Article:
"Mother Has Come With Her Beautiful Song"
In Memory of Sister R. Mildred Barker
Sister R. Mildred Barker
Sabbathday Lake, Maine
© Photograph by Gail Hall, 1983
I had the great pleasure and honor of knowing Sister Ruth Mildred Barker for over 15 years. We both shared a deep love of Shaker music,
and she was always happy to sing for me.
I believe she was the greatest Shaker singer of the 20th century.
She also wrote meaningful poems.
Sister Mildred helped to popularize many Shaker songs and hymns over the years, including:
"Blended Together" (Elder Joseph Holden)
"Mother" ( aka "At Manchester in England)" (Elder Richard McNemar)
"The Shakers" (Elder Richard McNemar)
"We Must Be Meek"
"Mother Has Come With Her Beautiful Song" (Sister Paulina Springer) -- Sister Mildred's favorite Shaker song.
She had a special fondness for Maine Shaker music and such Shaker authors as: Eldress Mary Ann Gillespie ("Redeeming Love")
Elder Otis Sawyer ("Lead Me On To Greater Victory").
I interviewed Sister Mildred in 1980. A portion of that interview and another interview with Sister Mildred made by Bill Randle (the Cleveland disc jockey who introduced Elvis Presley on national television in 1956) are included on this 2 CD set:
Let Zion Move: Music of the Shakers
Sister Mildred was born in Providence, Rhode Island on February 3,1897. She entered the Shaker life on July 7, 1903 (known as her "Shaker birthday"). She became a covenant member in 1918. She lived first at the Shaker community in Alfred, Maine, then moved to Sabbathday Lake after Alfred closed in 1931.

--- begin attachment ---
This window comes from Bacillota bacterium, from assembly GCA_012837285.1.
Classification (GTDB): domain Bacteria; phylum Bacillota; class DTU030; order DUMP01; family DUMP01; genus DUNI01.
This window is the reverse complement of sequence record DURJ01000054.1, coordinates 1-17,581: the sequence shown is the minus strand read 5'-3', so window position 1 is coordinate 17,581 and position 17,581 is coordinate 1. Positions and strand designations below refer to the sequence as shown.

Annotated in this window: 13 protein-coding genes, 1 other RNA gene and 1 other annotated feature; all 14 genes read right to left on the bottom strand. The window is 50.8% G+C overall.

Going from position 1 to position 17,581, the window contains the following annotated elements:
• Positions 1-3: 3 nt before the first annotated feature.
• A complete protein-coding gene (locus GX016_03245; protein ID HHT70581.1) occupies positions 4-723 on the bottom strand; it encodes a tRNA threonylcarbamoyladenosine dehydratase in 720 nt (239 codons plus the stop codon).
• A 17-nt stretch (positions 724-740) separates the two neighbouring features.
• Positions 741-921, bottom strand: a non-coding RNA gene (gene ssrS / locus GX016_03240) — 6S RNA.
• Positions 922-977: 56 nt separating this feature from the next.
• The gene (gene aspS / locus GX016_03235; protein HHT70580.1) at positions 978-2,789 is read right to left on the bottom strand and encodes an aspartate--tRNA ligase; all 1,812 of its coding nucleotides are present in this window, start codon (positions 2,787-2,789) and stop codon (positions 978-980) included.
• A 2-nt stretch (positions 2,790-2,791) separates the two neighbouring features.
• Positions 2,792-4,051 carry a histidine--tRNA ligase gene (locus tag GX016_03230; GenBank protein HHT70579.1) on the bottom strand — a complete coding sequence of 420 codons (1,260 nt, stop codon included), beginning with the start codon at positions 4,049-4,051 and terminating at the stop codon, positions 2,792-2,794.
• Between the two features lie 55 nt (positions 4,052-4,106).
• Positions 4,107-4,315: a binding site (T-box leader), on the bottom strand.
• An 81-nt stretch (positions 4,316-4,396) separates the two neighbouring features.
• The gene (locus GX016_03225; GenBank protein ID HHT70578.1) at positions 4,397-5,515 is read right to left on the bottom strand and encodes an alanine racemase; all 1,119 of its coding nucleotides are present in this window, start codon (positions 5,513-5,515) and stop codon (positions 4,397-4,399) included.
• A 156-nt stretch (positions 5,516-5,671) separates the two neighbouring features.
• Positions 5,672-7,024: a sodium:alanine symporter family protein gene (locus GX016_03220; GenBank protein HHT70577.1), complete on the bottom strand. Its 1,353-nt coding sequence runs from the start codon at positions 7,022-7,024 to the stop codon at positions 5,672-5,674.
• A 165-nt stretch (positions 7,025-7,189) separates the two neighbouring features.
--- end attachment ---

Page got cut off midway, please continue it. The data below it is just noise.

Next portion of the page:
Her interest in Shaker music continued as she taught other Believers the songs and hymns she had learned as a young girl at Alfred. She had an incredible memory for remembering Shaker tunes from her youth.
In 1974, I arranged for Sister Mildred to meet the distinguished composer Aaron Copland (1900-1990) in 1974. It was the first and only time they met
-- see Aaron Copland Meets The Shakers.
In 1983, Sister Mildred received a Heritage Fellowship Award
from the National Endowment for the Arts in Washington, DC.
I knew she had been ill so I wasn't entirely surprised when Sister Mildred passed on. She died on January 25, 1990. At her funeral service, I remember the complete loss felt by so many of her friends and especially
her Family of Believers at Sabbathday Lake, Maine.
For that sad ocassion, I composed a memorial hymn based on one of Sister Mildred's most moving poems titled "A Prayer" (reprinted in the Love is Little songbook).
The final stanza of her poem reads:
I am so small alone, and weak,
Defeat I often see;
But by the strength of Thy right hand,
A conqueror I'll be.
She was as close to a saint as I have ever met.
I feel blessed to have known her.
--Roger Lee Hall,
January 25, 2000 (10th anniversary of Sister Mildred's passing)
Sister Mildred Barker may be also heard singing and speaking on this CD:
Early Shaker Spirituals
As a young girl, Sister Mildred lived at the Shaker community in Alfred, Maine, where Elder Joseph Brackett had earlier written the best known Shaker song, "Simple Gifts." She mentioned that Shaker Elder and his song in an article in The Shaker Quarterly, published at Sabbathday Lake, Maine in 1967. That same year she was captured in this widely admired photo from a national magazine:
Sister Mildred Barker
[picture by John Loengard, LIFE Magazine, 1967]
Roger Lee Hall introduced Sister Mildred to the distinguished composer, Aaron Copland, for the first and only time in 1974.
Read about it at
Aaron Copland Meets The Shakers
See Roger's composition, "Two Shaker Prayer Hymns" (Op. 38),
Sister Mildred's poems from 1921 and 1922 at this link:
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